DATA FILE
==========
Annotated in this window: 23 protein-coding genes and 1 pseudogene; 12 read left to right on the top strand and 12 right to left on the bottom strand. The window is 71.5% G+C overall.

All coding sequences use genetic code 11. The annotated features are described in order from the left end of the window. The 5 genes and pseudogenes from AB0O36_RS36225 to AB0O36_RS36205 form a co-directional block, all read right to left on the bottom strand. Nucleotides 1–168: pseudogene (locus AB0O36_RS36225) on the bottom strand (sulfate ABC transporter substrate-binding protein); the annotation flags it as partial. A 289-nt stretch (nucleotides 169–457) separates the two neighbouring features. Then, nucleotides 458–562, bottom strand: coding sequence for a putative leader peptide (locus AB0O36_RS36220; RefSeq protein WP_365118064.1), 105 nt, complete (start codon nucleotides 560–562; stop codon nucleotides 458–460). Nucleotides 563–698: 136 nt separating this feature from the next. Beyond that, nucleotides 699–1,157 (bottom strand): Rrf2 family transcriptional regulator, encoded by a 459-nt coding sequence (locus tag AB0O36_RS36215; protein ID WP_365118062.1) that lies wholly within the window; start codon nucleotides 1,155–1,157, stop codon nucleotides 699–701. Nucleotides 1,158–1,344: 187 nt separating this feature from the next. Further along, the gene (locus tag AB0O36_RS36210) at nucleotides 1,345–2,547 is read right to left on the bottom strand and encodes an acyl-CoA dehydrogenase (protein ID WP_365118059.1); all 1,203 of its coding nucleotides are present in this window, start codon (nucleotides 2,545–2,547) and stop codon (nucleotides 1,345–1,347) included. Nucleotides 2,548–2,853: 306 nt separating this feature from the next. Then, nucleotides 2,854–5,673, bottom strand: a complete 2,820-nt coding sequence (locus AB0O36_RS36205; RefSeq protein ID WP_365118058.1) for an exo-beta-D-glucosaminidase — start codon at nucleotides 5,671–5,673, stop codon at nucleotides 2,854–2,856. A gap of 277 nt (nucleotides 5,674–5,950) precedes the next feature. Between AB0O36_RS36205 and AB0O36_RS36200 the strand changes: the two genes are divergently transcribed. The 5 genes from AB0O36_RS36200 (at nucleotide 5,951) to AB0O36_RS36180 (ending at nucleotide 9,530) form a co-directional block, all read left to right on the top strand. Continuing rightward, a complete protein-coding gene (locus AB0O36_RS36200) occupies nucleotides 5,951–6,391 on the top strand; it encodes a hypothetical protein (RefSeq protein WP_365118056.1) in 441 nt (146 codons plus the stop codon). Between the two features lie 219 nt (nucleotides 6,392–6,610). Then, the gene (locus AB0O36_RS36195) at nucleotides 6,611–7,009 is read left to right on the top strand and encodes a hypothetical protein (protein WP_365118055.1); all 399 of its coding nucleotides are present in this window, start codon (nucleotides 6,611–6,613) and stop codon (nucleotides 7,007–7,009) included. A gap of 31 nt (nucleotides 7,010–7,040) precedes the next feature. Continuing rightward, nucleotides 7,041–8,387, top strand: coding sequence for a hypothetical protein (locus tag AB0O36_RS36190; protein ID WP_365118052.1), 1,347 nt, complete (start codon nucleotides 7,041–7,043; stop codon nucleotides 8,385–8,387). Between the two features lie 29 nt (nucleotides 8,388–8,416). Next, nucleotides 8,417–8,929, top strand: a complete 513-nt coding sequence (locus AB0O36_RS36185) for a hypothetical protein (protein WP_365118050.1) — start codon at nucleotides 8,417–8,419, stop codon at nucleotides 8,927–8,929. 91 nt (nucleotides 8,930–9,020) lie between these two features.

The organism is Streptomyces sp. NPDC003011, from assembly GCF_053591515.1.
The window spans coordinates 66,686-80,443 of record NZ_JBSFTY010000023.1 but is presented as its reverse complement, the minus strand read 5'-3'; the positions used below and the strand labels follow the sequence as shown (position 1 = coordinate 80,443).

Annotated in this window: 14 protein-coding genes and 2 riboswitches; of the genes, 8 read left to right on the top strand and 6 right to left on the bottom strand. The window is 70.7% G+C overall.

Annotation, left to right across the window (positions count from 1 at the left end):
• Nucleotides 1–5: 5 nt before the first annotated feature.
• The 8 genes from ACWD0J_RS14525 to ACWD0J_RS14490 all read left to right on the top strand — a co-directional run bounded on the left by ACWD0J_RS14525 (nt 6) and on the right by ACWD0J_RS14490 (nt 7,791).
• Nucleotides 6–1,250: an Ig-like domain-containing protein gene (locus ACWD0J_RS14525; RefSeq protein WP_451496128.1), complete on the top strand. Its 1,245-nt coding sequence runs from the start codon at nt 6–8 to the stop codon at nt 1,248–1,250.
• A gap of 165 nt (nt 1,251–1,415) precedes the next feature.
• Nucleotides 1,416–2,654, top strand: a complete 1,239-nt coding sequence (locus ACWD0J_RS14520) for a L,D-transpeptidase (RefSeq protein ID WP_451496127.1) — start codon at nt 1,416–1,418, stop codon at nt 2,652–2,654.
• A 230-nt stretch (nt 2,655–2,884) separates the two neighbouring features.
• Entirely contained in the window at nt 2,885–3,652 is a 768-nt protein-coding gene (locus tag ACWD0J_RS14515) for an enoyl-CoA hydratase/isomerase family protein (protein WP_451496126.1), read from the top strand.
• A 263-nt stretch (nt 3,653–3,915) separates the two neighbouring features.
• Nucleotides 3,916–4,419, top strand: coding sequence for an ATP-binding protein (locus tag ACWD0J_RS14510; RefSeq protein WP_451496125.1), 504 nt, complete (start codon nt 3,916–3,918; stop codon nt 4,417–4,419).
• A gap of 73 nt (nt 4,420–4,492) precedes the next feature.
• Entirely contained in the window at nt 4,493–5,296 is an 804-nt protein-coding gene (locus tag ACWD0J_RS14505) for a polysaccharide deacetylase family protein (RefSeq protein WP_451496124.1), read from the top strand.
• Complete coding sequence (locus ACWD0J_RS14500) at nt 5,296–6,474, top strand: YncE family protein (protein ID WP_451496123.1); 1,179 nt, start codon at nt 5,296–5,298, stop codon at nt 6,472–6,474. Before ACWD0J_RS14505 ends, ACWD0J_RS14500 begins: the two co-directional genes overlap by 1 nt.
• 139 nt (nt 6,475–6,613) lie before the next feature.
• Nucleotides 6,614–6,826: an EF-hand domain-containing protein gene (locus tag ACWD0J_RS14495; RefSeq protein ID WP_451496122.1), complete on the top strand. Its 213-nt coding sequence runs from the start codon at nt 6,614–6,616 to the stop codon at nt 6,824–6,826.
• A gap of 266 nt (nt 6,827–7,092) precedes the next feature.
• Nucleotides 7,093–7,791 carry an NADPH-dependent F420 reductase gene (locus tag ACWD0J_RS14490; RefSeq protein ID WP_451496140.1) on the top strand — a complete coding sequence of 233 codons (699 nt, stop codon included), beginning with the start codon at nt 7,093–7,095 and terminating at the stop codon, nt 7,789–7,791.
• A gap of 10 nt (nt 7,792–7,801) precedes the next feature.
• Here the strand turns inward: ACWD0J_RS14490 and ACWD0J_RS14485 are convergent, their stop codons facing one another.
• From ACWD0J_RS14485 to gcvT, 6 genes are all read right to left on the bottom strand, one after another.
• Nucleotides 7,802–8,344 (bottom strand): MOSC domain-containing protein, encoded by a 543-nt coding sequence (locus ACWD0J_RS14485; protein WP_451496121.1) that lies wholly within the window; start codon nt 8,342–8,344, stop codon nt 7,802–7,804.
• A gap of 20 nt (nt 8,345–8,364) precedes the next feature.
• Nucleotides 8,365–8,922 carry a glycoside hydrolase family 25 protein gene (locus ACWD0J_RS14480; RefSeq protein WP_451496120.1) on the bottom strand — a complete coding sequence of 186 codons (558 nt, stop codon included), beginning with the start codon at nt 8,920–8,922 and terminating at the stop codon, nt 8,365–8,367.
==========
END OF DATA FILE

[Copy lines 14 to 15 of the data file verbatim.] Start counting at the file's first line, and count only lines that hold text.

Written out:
• A 263-nt stretch (nt 3,653–3,915) separates the two neighbouring features.
• Nucleotides 3,916–4,419, top strand: coding sequence for an ATP-binding protein (locus tag ACWD0J_RS14510; RefSeq protein WP_451496125.1), 504 nt, complete (start codon nt 3,916–3,918; stop codon nt 4,417–4,419).